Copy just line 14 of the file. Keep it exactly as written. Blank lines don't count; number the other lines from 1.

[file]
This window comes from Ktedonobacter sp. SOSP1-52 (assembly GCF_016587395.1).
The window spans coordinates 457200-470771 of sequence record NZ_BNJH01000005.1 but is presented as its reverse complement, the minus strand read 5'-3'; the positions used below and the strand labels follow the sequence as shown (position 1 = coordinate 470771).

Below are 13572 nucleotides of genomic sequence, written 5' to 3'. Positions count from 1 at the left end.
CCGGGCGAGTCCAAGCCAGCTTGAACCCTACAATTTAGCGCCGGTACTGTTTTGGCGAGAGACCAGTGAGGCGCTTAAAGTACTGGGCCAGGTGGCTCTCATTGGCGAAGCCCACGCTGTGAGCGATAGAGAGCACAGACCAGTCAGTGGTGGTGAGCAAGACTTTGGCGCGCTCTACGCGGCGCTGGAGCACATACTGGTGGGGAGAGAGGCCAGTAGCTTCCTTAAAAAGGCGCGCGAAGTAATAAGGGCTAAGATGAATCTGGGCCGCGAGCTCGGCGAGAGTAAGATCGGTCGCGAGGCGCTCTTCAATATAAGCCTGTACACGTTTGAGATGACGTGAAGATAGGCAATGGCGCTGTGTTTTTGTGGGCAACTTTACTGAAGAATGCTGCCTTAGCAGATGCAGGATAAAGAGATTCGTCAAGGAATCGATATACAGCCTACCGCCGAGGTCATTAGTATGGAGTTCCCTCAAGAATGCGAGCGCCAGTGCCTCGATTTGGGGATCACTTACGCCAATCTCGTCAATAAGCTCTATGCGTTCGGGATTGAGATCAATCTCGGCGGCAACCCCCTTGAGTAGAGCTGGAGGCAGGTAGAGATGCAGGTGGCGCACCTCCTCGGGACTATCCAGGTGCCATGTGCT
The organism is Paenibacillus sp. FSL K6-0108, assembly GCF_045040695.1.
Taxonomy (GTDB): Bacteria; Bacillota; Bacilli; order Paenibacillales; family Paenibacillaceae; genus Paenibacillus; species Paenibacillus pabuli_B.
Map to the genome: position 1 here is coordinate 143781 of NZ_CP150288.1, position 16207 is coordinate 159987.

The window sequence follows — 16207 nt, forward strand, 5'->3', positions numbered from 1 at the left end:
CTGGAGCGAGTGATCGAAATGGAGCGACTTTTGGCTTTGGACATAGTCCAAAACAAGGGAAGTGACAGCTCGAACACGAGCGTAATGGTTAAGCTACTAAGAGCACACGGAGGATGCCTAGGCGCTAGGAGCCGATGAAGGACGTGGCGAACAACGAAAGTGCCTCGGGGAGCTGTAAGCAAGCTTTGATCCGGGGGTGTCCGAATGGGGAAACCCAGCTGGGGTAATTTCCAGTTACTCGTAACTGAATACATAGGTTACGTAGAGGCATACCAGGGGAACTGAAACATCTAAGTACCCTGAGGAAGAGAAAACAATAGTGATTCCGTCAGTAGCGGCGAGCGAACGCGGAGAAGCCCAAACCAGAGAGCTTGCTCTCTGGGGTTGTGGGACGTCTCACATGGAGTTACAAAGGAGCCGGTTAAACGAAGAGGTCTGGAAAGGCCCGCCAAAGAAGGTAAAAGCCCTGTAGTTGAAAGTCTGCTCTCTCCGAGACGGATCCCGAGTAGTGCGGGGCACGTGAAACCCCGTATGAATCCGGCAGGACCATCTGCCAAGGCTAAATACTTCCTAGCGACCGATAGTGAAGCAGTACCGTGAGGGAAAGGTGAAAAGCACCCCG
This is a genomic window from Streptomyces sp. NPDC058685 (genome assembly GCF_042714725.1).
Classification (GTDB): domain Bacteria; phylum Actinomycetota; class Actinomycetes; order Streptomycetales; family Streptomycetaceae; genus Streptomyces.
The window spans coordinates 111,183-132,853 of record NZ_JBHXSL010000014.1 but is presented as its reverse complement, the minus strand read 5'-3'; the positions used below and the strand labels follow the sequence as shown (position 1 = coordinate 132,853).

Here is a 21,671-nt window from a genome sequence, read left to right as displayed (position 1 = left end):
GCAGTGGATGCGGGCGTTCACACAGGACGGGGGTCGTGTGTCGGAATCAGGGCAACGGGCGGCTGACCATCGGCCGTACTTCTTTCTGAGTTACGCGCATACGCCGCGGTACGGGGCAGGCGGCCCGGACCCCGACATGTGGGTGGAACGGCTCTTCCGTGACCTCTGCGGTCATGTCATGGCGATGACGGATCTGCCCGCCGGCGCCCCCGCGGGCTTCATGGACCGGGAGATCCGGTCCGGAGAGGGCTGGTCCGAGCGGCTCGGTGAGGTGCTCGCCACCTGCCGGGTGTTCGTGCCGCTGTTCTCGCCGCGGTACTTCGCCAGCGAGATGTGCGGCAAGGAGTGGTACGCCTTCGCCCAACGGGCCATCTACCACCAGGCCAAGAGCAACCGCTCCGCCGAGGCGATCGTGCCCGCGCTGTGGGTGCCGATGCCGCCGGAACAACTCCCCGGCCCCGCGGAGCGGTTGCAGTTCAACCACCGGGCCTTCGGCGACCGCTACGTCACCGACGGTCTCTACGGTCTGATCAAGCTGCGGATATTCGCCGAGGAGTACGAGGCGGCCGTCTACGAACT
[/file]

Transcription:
GCAGTGGATGCGGGCGTTCACACAGGACGGGGGTCGTGTGTCGGAATCAGGGCAACGGGCGGCTGACCATCGGCCGTACTTCTTTCTGAGTTACGCGCATACGCCGCGGTACGGGGCAGGCGGCCCGGACCCCGACATGTGGGTGGAACGGCTCTTCCGTGACCTCTGCGGTCATGTCATGGCGATGACGGATCTGCCCGCCGGCGCCCCCGCGGGCTTCATGGACCGGGAGATCCGGTCCGGAGAGGGCTGGTCCGAGCGGCTCGGTGAGGTGCTCGCCACCTGCCGGGTGTTCGTGCCGCTGTTCTCGCCGCGGTACTTCGCCAGCGAGATGTGCGGCAAGGAGTGGTACGCCTTCGCCCAACGGGCCATCTACCACCAGGCCAAGAGCAACCGCTCCGCCGAGGCGATCGTGCCCGCGCTGTGGGTGCCGATGCCGCCGGAACAACTCCCCGGCCCCGCGGAGCGGTTGCAGTTCAACCACCGGGCCTTCGGCGACCGCTACGTCACCGACGGTCTCTACGGTCTGATCAAGCTGCGGATATTCGCCGAGGAGTACGAGGCGGCCGTCTACGAACT